Identifying key populations/genes in a community is a challenge, because of the high diversity and uncultured status of microbes (Faust and Raes, 2012). In this study, fMEN analysis provided information on candidate genes/populations that are most important to microbial ecosystem structures and functions in oil-contaminated sites. We defined the two types of keystone genes. The first type refers to the genes that play key roles in the overall network based on network topology and their module memberships, such as module hubs (those highly connected to numerous genes in their own modules), connectors (those highly linked to several modules), and network hubs (acting as both module hubs and connectors). In this study, oil contamination changed the key genes in the ecological network. Two module hub genes (derived from Nitrococcus and Nitrosomonas, respectively) were present in the contaminated soils and 12 genes (mainly derived from Rhodobacter, Geobacter, Xylella, Sphingopyxis, etc.) in the uncontaminated soils with no overlap between the two conditions. Most of the module hub genes are functioning in carbon and nitrogen cycling, such as pmoA, nifH, and nrfA. The hub genes were derived from different organisms in the two conditions; hence, the changes of key module hubs by contamination may be due to the responses of microorganisms to the environmental stimulus. By contrast, 23 genes played as connectors (connecting modules) in the contaminated soils and none in the control. These genes mainly function in organic contaminant degradation, such as alk, bco, and edbABC (mainly derived from Sphingomonas, Geobacillus, Novosphingobium, Trichoderma, and Deinococcus), as well as nifH in nitrogen fixation. This result was expected because an increased number of genes and organisms functioning in hydrocarbon degradation were observed in oil-contaminated sites (Horvath, 1972; Baldwin et al., 2008; Bell et al., 2013b). We also observed that several genes played as module hub or connector function in other biogeochemical cycles, such as metal and antibiotic resistance. The actual roles of these hub or connector genes must be elucidated by real biological replicates of networks or co-culture experiments in the further work.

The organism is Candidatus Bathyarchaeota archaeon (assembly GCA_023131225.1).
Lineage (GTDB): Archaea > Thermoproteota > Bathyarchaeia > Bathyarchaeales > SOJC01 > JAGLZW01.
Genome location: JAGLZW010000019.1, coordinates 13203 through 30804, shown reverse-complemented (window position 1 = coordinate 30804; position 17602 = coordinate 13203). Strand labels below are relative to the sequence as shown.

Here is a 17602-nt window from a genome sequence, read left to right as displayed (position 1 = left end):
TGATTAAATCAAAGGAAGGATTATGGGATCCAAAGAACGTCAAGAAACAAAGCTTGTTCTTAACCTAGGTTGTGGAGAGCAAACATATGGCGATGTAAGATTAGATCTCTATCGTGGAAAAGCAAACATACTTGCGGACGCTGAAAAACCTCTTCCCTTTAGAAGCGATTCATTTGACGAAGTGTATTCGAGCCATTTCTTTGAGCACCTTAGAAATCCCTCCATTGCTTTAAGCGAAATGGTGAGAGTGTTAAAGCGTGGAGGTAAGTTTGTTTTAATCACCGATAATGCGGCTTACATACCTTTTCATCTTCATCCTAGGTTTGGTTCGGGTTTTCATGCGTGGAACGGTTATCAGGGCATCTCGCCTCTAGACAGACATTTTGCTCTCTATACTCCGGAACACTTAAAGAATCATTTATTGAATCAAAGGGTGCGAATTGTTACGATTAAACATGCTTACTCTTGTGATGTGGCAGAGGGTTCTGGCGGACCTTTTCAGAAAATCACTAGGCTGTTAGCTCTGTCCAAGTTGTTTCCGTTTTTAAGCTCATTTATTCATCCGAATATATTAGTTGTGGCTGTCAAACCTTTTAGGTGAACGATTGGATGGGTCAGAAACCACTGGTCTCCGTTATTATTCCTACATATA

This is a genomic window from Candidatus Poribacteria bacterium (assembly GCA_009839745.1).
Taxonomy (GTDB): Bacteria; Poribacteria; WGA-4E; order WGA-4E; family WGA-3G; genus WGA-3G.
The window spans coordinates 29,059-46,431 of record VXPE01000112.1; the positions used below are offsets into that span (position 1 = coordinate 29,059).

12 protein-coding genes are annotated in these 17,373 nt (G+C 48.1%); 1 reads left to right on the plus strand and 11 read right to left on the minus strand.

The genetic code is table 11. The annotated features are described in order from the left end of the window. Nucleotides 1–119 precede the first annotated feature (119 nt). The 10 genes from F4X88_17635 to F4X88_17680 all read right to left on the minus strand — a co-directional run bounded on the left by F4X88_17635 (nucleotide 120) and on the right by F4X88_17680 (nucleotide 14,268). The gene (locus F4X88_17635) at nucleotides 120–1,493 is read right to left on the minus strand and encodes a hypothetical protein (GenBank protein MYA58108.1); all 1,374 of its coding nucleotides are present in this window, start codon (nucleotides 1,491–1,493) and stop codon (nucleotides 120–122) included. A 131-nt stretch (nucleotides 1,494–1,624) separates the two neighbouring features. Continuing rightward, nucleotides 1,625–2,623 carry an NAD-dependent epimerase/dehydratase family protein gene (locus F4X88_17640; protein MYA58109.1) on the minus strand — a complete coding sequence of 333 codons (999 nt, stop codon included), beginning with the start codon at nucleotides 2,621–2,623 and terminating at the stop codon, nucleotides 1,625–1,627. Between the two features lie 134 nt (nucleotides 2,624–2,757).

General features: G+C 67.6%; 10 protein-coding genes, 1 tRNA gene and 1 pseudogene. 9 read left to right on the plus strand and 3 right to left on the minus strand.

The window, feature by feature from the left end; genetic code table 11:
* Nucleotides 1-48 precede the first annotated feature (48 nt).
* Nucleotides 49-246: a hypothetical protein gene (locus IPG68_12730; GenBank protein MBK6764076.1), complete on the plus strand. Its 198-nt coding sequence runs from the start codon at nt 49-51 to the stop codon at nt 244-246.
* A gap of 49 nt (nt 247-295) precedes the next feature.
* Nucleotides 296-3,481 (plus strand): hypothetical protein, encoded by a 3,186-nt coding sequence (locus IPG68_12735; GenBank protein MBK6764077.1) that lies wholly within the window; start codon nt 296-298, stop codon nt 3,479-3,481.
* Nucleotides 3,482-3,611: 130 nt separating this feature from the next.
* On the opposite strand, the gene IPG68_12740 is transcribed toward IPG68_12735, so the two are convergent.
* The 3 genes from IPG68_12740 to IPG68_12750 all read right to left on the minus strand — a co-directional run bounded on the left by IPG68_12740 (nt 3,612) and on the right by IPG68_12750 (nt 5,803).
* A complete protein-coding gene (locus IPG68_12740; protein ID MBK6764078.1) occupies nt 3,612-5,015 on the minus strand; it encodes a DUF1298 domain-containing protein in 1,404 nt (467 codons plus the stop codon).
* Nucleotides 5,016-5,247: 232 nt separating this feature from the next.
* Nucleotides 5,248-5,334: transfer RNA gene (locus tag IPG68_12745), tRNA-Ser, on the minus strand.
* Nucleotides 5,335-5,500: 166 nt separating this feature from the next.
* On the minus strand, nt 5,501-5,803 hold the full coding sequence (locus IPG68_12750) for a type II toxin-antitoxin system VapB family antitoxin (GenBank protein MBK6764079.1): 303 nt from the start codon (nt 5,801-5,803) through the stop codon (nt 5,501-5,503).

The second keystone genes are defined as those highly connected nodes (genes) involved in the degradation of the main components of oil contaminant. In the fMENs, patterns with a few highly connected nodes render the network more robust to change (Albert et al., 2000; Montoya et al., 2006). If highly connected nodes are lost, the network changes dramatically. Thus, these highly connected nodes may be analogous to microbial “keystone genes.” The top six keystone alk genes are alkB (83025976, 31 connections), alkK (89890831, 29 connections), alkK (111018496, 26 connections), alkK (39647387, 24 connections), alkB (134142943, 24 connections), and alkH (154155441, 24 connections). Many keystone genes in the alk gene network were derived from some species belonging to Flavobacteria, Rhodococcus, Rhodopseudomonas, and Parvibaculum. These bacteria are widely reported in alkane degradation (Naïtali et al., 2003; Mohanty and Mukherji, 2008). The top six keystone PAH genes are nidA (33333869, 47 connections), oxoH (2072733, 45 connections), bphD (115421687, 43 connections), bphA (3820519, 29 connections), phdCI (126626855, 26 connections), and bphC (84694163, 25 connections). These genes are mainly derived from Mycobacterium, Pseudomonas, Bordetella, Burkholderia, Marinobacter, and Polaromonas, which have been found to be capable of naphthalene and phenanthrene utilization (Chaillana et al., 2004), as well as the degradation of other petroleum hydrocarbons (Atlas, 1981; Hamamura et al., 2013; Meyneta et al., 2014). Our study further indicated that these functional groups carrying the keynote functional genes may play important roles in maintaining the stability of the biological network.